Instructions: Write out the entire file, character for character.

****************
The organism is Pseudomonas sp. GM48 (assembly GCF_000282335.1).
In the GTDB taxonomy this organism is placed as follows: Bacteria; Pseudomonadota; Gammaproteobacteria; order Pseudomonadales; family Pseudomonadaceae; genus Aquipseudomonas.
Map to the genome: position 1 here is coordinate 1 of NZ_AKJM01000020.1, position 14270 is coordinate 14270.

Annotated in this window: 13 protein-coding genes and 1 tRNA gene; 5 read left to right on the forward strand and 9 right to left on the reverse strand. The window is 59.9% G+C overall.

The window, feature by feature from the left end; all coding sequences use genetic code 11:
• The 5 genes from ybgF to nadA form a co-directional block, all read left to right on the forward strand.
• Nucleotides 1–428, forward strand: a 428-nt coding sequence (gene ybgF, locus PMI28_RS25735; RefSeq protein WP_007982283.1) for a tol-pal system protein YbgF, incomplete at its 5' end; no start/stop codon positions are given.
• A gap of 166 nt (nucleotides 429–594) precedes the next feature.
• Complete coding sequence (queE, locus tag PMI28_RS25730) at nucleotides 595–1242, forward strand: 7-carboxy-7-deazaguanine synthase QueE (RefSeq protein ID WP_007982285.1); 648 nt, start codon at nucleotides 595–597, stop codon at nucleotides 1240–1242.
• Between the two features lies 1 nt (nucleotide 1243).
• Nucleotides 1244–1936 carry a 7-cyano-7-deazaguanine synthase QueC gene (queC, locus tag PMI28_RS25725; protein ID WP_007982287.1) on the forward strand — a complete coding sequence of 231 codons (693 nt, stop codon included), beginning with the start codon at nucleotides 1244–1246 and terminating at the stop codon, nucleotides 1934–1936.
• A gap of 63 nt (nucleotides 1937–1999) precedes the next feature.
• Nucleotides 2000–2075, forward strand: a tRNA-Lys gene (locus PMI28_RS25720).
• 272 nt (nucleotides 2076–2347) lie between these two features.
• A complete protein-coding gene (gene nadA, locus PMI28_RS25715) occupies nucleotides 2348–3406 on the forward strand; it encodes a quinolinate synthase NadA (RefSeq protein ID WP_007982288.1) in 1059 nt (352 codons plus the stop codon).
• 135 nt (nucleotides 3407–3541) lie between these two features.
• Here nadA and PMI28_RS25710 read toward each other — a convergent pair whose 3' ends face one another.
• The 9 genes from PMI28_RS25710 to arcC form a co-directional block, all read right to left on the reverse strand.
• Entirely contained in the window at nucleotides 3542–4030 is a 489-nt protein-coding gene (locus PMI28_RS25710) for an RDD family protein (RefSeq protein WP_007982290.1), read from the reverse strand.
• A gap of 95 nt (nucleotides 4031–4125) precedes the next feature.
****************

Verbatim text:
The organism is Pseudomonas sp. GM48 (assembly GCF_000282335.1).
In the GTDB taxonomy this organism is placed as follows: Bacteria; Pseudomonadota; Gammaproteobacteria; order Pseudomonadales; family Pseudomonadaceae; genus Aquipseudomonas.
Map to the genome: position 1 here is coordinate 1 of NZ_AKJM01000020.1, position 14270 is coordinate 14270.

Annotated in this window: 13 protein-coding genes and 1 tRNA gene; 5 read left to right on the forward strand and 9 right to left on the reverse strand. The window is 59.9% G+C overall.

The window, feature by feature from the left end; all coding sequences use genetic code 11:
• The 5 genes from ybgF to nadA form a co-directional block, all read left to right on the forward strand.
• Nucleotides 1–428, forward strand: a 428-nt coding sequence (gene ybgF, locus PMI28_RS25735; RefSeq protein WP_007982283.1) for a tol-pal system protein YbgF, incomplete at its 5' end; no start/stop codon positions are given.
• A gap of 166 nt (nucleotides 429–594) precedes the next feature.
• Complete coding sequence (queE, locus tag PMI28_RS25730) at nucleotides 595–1242, forward strand: 7-carboxy-7-deazaguanine synthase QueE (RefSeq protein ID WP_007982285.1); 648 nt, start codon at nucleotides 595–597, stop codon at nucleotides 1240–1242.
• Between the two features lies 1 nt (nucleotide 1243).
• Nucleotides 1244–1936 carry a 7-cyano-7-deazaguanine synthase QueC gene (queC, locus tag PMI28_RS25725; protein ID WP_007982287.1) on the forward strand — a complete coding sequence of 231 codons (693 nt, stop codon included), beginning with the start codon at nucleotides 1244–1246 and terminating at the stop codon, nucleotides 1934–1936.
• A gap of 63 nt (nucleotides 1937–1999) precedes the next feature.
• Nucleotides 2000–2075, forward strand: a tRNA-Lys gene (locus PMI28_RS25720).
• 272 nt (nucleotides 2076–2347) lie between these two features.
• A complete protein-coding gene (gene nadA, locus PMI28_RS25715) occupies nucleotides 2348–3406 on the forward strand; it encodes a quinolinate synthase NadA (RefSeq protein ID WP_007982288.1) in 1059 nt (352 codons plus the stop codon).
• 135 nt (nucleotides 3407–3541) lie between these two features.
• Here nadA and PMI28_RS25710 read toward each other — a convergent pair whose 3' ends face one another.
• The 9 genes from PMI28_RS25710 to arcC form a co-directional block, all read right to left on the reverse strand.
• Entirely contained in the window at nucleotides 3542–4030 is a 489-nt protein-coding gene (locus PMI28_RS25710) for an RDD family protein (RefSeq protein WP_007982290.1), read from the reverse strand.
• A gap of 95 nt (nucleotides 4031–4125) precedes the next feature.